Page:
Learn more about Business Conversions from Nexus’ partner, Project Equity

For Nexus Community Partners, business conversions to worker ownership is part of its community wealth building initiative that seeks to promote local and broad-based ownership and encourage economic practices rooted in cultural communities.

This work received a shout out in the Nonprofit Quarterly’s “Nonprofits Shift Baby Boomer Businesses to Worker Ownership in Bid for Community Sustainability.”

“If you’re a boomer business owner planning for succession, you can’t afford to overlook the employee ownership option,” writes Lori Shepherd in Entrepreneur.

At NPQ, we have written about the growing prominence of employee ownership, but mostly from the perspective of the value of preserving businesses and jobs in the community. Still, these community benefits will only be realized if business owners agree to sell to their employees. So, what would drive a business owner to do so?

While the ability to defer capital gains tax is a factor, it turns out there are also powerful market incentives. A wave of retirements (2.4 million, Shepherd estimates) has long been expected in the decade or so to come, and as Shepherd points out, “In a crowded marketplace, transferring full ownership to the workers may represent [retiring owners’] best chance to sell their businesses at fair market value.”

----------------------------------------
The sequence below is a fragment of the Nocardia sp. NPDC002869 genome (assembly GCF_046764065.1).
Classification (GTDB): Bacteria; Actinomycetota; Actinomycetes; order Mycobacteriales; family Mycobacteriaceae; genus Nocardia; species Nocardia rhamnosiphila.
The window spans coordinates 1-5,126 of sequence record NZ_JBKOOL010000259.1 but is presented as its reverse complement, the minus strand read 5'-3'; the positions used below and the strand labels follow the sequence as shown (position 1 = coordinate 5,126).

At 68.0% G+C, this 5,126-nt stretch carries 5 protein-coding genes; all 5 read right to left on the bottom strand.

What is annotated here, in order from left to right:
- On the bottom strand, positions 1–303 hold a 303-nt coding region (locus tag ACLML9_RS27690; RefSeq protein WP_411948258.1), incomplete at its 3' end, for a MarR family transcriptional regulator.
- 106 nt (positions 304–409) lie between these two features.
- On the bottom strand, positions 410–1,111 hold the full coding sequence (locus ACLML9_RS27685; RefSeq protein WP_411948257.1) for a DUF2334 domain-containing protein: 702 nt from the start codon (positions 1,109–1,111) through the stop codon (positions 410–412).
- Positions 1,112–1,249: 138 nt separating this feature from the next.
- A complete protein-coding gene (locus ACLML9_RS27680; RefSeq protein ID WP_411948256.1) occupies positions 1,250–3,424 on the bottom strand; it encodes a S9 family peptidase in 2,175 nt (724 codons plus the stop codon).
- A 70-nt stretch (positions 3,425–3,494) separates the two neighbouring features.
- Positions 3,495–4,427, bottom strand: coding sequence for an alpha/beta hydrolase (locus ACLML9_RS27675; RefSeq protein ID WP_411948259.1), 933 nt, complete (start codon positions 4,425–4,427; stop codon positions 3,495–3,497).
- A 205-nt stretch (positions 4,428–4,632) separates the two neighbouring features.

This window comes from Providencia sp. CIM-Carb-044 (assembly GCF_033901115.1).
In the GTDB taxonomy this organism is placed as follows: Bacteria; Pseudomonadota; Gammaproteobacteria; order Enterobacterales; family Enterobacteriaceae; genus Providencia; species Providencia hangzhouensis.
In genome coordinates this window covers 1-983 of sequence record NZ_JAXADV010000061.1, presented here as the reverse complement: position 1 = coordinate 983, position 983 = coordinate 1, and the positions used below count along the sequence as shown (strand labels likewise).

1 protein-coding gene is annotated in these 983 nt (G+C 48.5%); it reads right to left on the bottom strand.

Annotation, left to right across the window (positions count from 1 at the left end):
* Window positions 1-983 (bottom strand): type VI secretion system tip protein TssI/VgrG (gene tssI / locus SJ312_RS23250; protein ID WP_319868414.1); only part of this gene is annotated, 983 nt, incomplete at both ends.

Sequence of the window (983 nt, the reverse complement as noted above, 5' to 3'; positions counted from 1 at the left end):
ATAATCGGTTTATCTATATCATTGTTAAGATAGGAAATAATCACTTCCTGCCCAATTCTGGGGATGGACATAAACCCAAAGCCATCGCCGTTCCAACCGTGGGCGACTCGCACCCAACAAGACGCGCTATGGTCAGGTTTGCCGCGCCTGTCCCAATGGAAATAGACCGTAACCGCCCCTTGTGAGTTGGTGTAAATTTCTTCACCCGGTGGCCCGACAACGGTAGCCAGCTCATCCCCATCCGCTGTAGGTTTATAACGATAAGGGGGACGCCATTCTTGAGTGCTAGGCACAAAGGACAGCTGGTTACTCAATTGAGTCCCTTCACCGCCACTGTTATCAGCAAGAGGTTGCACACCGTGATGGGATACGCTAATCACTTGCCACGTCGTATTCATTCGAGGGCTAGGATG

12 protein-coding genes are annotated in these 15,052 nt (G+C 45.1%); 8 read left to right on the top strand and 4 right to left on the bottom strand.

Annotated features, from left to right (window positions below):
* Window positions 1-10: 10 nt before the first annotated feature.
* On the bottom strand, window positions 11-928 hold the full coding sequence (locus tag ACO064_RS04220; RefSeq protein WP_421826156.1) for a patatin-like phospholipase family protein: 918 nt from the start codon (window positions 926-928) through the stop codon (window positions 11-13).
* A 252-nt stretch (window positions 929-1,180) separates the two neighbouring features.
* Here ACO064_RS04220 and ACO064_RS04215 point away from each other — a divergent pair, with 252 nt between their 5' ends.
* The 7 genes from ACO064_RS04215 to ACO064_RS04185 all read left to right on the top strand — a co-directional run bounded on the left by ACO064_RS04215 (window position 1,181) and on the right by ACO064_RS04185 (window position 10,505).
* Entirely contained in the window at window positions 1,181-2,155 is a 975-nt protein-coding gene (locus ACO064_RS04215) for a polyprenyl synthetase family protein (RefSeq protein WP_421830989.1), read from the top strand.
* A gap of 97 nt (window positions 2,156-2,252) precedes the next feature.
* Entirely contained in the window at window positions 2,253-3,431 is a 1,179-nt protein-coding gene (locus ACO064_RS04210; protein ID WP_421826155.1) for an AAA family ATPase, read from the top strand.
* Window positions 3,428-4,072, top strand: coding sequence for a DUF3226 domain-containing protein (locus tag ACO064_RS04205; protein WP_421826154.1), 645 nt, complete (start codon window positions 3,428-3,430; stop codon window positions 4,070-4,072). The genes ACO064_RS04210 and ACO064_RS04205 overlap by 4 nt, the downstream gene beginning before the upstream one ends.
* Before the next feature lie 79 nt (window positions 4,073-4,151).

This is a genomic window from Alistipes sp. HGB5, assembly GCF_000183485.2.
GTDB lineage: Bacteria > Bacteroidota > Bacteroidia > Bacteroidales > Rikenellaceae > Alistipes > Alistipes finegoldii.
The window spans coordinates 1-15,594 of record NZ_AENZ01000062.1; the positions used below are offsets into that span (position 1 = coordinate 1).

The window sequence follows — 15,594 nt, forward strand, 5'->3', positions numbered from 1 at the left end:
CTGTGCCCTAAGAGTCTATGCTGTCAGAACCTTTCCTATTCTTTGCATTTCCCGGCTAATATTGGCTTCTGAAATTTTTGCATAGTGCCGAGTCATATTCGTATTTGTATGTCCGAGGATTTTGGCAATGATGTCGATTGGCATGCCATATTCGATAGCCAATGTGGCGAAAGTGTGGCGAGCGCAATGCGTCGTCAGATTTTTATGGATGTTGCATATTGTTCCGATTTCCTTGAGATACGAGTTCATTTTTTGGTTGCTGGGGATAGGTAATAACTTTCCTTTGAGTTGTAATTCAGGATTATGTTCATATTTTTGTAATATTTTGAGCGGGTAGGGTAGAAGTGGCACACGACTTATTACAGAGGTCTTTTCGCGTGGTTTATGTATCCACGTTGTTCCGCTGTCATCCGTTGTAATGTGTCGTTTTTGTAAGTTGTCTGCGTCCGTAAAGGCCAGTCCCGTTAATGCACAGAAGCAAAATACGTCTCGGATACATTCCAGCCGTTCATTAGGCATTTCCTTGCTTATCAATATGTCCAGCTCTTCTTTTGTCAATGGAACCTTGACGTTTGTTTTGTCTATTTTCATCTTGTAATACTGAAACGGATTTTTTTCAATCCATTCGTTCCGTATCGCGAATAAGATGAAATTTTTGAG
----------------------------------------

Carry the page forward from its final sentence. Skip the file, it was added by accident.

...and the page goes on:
Full article here

Nexus is proud and excited to share that three of our community partners are receiving the 2017 Bush Prize for Community Innovation!

Congratulations to Appetite for Change, the Hmong American Farmers Association and the Latino Economic Development Center for the well-deserved recognition and added capacity for all your amazing work in community!

“Now in its fifth year, the Bush Prize celebrates organizations that are extraordinary not only in what they do but in how they do it. As models of true problem solving, they work inclusively, in partnership with others, to make their communities better for all.

“’The Bush Prize recognizes organizations that are creative, fierce and dogged in the way they work and in what they accomplish,” said Bush President Jennifer Ford Reedy. “As models for problem solving, they consistently pick a path of innovation that drives profound results for their communities.’”